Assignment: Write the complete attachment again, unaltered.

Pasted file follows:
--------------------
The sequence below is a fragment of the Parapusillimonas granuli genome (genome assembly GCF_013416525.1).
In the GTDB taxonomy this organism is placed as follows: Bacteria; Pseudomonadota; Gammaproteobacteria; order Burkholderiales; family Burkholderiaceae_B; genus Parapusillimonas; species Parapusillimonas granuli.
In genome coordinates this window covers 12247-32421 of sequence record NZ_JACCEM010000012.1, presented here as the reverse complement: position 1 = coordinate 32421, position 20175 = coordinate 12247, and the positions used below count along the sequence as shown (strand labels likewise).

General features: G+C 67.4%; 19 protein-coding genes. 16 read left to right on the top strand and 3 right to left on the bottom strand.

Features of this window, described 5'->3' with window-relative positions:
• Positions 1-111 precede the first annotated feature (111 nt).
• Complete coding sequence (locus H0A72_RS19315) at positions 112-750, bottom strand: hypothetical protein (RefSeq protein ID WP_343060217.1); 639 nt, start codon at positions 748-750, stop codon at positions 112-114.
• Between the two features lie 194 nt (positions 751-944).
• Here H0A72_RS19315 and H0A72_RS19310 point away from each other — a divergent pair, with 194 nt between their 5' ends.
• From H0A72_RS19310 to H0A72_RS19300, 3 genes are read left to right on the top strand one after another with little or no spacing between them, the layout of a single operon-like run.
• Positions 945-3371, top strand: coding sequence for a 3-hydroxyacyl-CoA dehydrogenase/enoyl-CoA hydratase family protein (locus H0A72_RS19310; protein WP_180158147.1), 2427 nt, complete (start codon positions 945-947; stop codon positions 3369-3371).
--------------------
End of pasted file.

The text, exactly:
The sequence below is a fragment of the Parapusillimonas granuli genome (genome assembly GCF_013416525.1).
In the GTDB taxonomy this organism is placed as follows: Bacteria; Pseudomonadota; Gammaproteobacteria; order Burkholderiales; family Burkholderiaceae_B; genus Parapusillimonas; species Parapusillimonas granuli.
In genome coordinates this window covers 12247-32421 of sequence record NZ_JACCEM010000012.1, presented here as the reverse complement: position 1 = coordinate 32421, position 20175 = coordinate 12247, and the positions used below count along the sequence as shown (strand labels likewise).

General features: G+C 67.4%; 19 protein-coding genes. 16 read left to right on the top strand and 3 right to left on the bottom strand.

Features of this window, described 5'->3' with window-relative positions:
• Positions 1-111 precede the first annotated feature (111 nt).
• Complete coding sequence (locus H0A72_RS19315) at positions 112-750, bottom strand: hypothetical protein (RefSeq protein ID WP_343060217.1); 639 nt, start codon at positions 748-750, stop codon at positions 112-114.
• Between the two features lie 194 nt (positions 751-944).
• Here H0A72_RS19315 and H0A72_RS19310 point away from each other — a divergent pair, with 194 nt between their 5' ends.
• From H0A72_RS19310 to H0A72_RS19300, 3 genes are read left to right on the top strand one after another with little or no spacing between them, the layout of a single operon-like run.
• Positions 945-3371, top strand: coding sequence for a 3-hydroxyacyl-CoA dehydrogenase/enoyl-CoA hydratase family protein (locus H0A72_RS19310; protein WP_180158147.1), 2427 nt, complete (start codon positions 945-947; stop codon positions 3369-3371).